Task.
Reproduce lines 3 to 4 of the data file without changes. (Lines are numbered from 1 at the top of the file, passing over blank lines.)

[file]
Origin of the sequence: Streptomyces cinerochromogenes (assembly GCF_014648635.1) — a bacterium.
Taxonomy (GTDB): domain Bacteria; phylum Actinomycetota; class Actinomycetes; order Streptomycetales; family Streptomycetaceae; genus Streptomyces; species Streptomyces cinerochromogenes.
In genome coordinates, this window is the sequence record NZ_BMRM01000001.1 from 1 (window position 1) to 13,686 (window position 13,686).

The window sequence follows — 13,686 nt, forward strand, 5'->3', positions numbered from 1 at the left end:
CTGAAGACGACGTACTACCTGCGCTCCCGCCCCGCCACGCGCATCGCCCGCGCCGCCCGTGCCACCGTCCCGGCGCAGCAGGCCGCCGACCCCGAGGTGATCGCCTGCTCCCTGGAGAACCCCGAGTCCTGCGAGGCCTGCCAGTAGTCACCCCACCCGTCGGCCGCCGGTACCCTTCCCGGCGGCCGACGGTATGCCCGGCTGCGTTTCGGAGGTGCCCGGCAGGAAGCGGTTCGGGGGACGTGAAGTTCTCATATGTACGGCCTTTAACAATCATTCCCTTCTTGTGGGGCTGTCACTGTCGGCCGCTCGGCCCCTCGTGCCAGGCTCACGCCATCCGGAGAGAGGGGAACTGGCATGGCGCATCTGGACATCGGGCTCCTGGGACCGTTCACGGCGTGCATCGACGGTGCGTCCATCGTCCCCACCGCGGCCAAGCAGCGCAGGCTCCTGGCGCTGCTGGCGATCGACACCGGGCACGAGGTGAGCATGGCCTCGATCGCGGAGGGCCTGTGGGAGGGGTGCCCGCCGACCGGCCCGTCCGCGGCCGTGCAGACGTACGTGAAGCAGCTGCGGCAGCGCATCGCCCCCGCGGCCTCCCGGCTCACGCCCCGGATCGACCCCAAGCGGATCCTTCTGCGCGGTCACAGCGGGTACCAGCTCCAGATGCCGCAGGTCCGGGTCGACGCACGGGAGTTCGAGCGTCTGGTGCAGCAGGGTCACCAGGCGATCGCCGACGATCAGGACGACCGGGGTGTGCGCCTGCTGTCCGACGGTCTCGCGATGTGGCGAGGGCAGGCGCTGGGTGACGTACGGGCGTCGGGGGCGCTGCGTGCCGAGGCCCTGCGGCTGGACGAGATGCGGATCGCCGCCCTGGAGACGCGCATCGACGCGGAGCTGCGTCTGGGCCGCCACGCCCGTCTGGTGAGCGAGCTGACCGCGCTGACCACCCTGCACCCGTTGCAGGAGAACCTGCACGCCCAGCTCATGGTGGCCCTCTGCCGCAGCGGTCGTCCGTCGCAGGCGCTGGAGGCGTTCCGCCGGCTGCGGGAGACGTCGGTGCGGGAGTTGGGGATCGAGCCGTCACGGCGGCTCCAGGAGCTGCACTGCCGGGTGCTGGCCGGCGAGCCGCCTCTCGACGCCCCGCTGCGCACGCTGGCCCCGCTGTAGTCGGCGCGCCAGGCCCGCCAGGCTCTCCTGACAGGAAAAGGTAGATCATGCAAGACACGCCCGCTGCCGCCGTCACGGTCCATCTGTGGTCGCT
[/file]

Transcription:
In genome coordinates, this window is the sequence record NZ_BMRM01000001.1 from 1 (window position 1) to 13,686 (window position 13,686).

The window sequence follows — 13,686 nt, forward strand, 5'->3', positions numbered from 1 at the left end: